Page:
The floor material was made slightly different using substance designer, I ended up doing various iterations based on feedback from friends and online, and it was one the most challenging materials to get right. I found it best to create a clean version to begin with, and then create a damaged/cracked version, which I then vertex painted in engine. 

This was the progression of texture passes throughout the project, which took a lot of iterating to get it right. 

One my favourite parts of the project was adding all the advertising posters, I ended up having around 30 different posters, because I loved how much life and interest it added to the scene,as well as breaking up the modularity.

Smart Materials

Master Materials: To really push my materials further and save time I created a master material, this meant I could make simple adjustments in engine to aspects such as the albedo hue and saturation, roughness and metallic values. 

My master material also allowed me to separate my textures into metallic and non-metallic parts, and edit each of the roughness separately, which was extremely helpful and time saving. I also set up to my master material to change the intensity in select parts on the normal by running it through a mask, however, I didn’t really use this in the end. 


Lighting: My first initial lighting was rather messy, I would just simply add lights as I went along to try and match it to the image. Later in the project I did a secondary lighting pass where I relit the scene, reduced the amount of lights I used, and ensured they were more organized. 

In the end, I only used two lights in my scene a low fill light and a spot light, which were duplicated around the scene where needed. The two major settings that I used were;

  • Making sure inverse squared was turned off, so I had a more precise control over light intensity.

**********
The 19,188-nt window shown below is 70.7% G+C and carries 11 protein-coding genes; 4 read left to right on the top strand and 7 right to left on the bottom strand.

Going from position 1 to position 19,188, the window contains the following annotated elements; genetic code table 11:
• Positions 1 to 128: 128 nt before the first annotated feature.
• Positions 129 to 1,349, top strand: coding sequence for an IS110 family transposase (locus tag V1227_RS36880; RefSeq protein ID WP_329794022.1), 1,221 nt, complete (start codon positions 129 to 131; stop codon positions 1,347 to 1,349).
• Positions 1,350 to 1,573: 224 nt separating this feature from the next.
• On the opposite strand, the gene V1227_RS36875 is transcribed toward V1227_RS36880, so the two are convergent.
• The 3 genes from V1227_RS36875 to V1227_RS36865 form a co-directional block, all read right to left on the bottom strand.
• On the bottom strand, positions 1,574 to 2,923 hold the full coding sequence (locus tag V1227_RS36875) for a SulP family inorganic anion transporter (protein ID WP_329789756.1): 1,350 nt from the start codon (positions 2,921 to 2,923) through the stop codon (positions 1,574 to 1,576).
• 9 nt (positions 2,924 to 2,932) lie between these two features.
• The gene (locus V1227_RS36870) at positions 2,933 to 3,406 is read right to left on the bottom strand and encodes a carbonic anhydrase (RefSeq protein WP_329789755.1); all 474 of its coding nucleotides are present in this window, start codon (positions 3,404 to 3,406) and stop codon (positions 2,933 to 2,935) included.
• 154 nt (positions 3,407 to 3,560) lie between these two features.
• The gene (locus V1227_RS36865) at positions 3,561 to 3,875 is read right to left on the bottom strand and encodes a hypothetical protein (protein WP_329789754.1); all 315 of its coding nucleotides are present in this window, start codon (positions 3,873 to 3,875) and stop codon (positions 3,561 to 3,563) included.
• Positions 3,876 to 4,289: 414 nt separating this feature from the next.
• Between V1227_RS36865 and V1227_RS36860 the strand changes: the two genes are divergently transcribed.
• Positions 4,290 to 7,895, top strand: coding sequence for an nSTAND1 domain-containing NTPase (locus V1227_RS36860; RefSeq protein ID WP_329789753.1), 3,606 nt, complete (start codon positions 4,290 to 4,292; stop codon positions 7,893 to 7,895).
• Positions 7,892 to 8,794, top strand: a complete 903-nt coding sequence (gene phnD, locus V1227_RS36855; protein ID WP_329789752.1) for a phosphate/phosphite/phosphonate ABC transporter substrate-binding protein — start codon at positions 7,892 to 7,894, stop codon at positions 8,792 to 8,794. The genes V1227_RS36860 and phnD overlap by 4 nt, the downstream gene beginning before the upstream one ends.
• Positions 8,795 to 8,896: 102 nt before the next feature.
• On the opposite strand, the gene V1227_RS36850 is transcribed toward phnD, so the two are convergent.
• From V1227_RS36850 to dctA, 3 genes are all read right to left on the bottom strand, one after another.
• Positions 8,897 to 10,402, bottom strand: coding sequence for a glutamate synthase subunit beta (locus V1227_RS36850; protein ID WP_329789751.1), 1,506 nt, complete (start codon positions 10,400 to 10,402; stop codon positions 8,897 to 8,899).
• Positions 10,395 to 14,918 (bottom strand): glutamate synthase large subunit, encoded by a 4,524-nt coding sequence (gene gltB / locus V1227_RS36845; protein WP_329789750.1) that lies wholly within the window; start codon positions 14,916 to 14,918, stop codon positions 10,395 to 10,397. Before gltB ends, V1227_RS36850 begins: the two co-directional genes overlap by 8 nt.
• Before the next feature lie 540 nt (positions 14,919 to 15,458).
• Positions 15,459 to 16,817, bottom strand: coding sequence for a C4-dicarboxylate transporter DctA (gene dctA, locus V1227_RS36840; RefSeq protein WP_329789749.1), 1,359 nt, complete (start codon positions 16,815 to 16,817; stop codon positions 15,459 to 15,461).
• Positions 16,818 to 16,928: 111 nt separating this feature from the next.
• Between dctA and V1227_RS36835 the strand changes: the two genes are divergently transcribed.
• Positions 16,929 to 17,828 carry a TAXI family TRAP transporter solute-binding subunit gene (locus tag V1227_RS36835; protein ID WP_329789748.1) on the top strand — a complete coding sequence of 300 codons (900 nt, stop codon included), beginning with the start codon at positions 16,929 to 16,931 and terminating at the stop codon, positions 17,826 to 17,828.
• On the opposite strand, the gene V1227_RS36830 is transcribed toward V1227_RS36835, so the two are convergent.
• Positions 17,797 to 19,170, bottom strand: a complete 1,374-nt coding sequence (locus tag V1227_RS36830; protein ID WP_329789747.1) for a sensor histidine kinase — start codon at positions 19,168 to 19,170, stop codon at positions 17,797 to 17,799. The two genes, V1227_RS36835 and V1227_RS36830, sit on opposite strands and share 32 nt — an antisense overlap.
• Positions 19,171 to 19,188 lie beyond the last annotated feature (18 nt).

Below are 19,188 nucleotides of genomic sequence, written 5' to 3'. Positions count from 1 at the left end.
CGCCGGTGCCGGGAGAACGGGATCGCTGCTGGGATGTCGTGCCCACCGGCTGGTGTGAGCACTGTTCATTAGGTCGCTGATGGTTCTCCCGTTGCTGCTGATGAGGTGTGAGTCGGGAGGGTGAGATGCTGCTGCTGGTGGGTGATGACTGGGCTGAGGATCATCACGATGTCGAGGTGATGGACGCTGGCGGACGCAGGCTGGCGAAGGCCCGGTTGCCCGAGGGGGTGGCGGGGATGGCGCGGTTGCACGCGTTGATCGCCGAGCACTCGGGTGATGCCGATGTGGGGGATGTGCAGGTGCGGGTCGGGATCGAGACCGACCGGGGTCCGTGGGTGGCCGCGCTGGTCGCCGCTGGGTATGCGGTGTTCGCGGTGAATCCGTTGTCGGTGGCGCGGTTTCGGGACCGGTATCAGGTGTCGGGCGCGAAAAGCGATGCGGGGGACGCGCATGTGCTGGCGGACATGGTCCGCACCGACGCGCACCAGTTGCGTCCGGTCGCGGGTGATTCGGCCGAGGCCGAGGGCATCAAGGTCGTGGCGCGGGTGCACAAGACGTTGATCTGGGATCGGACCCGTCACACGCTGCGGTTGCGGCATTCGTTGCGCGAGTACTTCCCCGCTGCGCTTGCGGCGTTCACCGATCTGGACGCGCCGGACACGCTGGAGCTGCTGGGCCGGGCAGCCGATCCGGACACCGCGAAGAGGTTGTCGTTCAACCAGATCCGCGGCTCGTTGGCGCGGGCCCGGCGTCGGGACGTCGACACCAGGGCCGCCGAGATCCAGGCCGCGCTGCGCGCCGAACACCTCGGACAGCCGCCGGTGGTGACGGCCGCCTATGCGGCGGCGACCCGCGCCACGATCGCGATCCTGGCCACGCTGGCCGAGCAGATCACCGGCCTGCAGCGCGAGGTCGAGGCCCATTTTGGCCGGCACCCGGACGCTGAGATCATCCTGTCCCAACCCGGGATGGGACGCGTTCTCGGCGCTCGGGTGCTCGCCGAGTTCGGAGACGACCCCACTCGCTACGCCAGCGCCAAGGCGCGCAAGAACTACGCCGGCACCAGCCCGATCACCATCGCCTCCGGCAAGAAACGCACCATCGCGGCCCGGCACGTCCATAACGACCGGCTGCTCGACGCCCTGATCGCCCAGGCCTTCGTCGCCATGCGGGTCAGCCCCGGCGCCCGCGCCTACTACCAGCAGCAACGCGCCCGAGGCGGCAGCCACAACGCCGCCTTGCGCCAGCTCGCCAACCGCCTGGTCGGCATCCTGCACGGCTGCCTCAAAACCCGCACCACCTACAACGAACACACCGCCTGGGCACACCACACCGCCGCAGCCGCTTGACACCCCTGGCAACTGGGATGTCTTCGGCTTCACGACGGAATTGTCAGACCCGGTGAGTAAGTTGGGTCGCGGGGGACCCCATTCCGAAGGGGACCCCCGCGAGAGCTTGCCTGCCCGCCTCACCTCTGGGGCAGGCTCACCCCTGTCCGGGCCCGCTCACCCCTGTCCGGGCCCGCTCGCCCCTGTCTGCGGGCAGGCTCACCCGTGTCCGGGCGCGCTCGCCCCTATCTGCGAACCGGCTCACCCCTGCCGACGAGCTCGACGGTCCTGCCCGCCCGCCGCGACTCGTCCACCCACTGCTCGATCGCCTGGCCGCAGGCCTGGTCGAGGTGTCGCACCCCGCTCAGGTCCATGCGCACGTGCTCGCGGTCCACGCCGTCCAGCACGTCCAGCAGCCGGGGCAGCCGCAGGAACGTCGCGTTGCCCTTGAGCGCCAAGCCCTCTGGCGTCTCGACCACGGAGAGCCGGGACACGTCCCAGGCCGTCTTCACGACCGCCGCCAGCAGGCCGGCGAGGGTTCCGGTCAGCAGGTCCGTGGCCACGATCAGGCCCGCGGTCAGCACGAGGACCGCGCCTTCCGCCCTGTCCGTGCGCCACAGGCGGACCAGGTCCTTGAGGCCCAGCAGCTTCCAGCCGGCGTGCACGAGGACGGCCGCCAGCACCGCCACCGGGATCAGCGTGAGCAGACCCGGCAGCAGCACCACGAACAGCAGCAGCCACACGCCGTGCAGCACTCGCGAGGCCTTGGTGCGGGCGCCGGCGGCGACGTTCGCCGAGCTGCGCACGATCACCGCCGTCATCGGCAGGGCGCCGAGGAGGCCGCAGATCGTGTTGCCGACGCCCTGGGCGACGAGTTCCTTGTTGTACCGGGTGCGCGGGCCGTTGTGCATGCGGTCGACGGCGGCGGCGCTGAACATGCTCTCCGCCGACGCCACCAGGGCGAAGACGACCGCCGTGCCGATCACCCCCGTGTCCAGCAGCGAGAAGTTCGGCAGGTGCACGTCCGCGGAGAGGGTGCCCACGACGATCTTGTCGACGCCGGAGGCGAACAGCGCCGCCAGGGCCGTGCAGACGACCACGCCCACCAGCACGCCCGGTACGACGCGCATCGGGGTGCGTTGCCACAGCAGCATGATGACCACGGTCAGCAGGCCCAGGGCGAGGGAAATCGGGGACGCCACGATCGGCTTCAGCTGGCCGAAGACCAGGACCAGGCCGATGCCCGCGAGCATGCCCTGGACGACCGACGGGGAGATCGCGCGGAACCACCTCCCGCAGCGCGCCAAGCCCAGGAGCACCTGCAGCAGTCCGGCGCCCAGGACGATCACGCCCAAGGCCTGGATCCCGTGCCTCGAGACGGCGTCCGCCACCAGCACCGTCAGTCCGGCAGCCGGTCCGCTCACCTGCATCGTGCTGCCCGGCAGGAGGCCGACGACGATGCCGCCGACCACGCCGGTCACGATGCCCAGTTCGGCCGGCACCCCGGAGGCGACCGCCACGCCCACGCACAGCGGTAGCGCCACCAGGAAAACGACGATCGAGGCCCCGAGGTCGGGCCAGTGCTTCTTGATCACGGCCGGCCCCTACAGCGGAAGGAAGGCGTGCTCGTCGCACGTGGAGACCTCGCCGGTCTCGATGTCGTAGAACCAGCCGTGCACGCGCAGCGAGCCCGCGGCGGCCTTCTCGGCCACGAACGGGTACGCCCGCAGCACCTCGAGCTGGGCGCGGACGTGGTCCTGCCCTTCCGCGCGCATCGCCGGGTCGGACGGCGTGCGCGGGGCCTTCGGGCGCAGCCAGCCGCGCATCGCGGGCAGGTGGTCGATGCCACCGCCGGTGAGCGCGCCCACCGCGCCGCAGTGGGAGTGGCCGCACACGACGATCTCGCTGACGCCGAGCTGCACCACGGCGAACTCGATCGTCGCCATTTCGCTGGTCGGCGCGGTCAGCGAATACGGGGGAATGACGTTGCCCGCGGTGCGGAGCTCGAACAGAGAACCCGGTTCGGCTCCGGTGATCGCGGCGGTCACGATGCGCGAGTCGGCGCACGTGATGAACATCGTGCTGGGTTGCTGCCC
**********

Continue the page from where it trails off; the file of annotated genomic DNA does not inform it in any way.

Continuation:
• Using a IES Texture on the spotlights, this helped to create a more realistic falloff.

To really ensure my lighting was correct I turned my scene and reference image to greyscale, this meant that I had no areas of complete black or white, which can wash out areas of an environment. In addition, I used a couple of reflection captures for adding extra realism.

Post Processing: I really enjoy experimenting a lot with post processing, as it can completely change the look and feel of any environment and can be very rewarding. 

LUT: I also took time to create various LUT tables to look at how I could change the colours and atmosphere of my scene, I would recommend this tutorial for a quick overview of how to set it up. 


Final Thoughts: I defiantly feel that I accomplished what I initially set out to do with this, and creating my own master material saved a huge amount of time. However, I did still find the texturing really challenging, and I still feel it needs some tweaks around the floor area. Furthermore, I would have loved to have created some more props for the scene such as a briefcase or child’s toy to embed some narrative, which is something I am aiming to explore in my next project.

In conclusion, I would defiantly recommend spending some time setting up a master materials with the parameters that would benefit your scene the most, as well as taking the time to experiment with various post processing values, which really helps to improve on reference material and the make the scene your own.

Abigail Jameson, Student, Computer Games Artist

Interview conducted by Kirill Tokarev